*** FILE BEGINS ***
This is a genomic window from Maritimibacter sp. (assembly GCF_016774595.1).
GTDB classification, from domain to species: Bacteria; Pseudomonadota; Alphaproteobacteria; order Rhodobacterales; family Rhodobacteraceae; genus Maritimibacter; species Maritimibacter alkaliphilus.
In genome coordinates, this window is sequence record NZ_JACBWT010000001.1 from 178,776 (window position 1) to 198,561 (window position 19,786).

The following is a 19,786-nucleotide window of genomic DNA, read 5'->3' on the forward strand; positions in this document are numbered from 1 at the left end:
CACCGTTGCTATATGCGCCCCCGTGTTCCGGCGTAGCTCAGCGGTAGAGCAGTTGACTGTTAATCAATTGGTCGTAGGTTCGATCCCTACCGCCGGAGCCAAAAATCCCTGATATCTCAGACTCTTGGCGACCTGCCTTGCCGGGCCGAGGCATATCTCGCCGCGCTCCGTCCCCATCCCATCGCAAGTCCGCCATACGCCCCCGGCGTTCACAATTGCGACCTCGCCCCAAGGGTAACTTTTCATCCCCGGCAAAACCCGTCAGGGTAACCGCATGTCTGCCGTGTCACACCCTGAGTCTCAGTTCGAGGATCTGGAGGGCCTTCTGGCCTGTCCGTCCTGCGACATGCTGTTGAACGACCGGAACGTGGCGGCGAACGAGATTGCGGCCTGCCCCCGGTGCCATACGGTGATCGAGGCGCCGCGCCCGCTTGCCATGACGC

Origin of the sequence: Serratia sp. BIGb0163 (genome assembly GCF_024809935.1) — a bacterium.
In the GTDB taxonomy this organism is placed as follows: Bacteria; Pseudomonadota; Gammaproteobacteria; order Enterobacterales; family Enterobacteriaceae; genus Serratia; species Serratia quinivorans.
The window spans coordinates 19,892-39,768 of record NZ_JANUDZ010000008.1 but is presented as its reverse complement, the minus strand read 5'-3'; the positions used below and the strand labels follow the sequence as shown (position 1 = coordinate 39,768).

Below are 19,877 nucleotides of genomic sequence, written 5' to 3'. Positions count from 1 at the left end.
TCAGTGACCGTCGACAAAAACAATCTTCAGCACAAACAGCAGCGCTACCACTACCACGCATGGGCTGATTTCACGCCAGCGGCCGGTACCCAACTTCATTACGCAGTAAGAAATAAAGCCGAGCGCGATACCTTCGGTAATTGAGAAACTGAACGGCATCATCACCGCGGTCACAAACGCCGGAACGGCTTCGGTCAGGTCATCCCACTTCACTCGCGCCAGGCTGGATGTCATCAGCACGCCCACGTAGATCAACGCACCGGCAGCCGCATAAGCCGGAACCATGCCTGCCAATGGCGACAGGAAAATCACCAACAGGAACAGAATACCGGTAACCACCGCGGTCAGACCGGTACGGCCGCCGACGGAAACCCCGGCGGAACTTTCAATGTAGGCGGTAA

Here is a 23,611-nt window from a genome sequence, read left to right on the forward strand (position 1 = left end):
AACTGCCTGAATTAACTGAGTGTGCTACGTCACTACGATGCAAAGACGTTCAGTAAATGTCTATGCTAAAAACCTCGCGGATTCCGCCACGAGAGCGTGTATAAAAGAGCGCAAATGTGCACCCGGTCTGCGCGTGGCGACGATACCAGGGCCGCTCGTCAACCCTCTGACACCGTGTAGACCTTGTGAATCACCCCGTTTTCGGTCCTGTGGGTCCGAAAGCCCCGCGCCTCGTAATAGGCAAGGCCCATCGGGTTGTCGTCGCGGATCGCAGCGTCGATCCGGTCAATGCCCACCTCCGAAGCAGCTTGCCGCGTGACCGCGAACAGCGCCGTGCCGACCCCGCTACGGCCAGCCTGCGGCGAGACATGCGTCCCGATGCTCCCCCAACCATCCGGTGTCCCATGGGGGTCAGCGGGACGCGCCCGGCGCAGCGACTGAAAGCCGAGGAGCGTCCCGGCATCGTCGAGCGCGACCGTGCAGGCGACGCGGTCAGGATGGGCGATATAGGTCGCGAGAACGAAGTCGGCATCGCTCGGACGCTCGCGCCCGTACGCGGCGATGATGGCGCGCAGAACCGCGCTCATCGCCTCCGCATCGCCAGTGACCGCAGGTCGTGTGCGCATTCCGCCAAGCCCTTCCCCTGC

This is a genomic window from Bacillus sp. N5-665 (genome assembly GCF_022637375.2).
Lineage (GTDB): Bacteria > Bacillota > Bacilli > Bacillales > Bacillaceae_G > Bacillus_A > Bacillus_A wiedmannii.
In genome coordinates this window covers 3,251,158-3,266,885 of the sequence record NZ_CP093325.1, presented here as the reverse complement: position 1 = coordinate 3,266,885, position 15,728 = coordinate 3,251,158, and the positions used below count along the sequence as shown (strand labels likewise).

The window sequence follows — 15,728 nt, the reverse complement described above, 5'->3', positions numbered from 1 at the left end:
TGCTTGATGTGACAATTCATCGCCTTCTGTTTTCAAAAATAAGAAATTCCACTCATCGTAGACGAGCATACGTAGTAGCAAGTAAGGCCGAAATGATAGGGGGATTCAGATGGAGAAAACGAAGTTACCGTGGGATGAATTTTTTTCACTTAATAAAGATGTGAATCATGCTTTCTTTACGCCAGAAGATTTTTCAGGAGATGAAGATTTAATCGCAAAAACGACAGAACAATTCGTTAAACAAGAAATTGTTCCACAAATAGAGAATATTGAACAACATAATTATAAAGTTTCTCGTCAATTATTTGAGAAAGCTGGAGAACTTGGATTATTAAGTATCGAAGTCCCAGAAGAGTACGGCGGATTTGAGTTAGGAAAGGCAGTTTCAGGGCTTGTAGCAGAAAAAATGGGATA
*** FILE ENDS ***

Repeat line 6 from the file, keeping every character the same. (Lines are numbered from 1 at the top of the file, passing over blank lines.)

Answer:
Origin of the sequence: Serratia sp. BIGb0163 (genome assembly GCF_024809935.1) — a bacterium.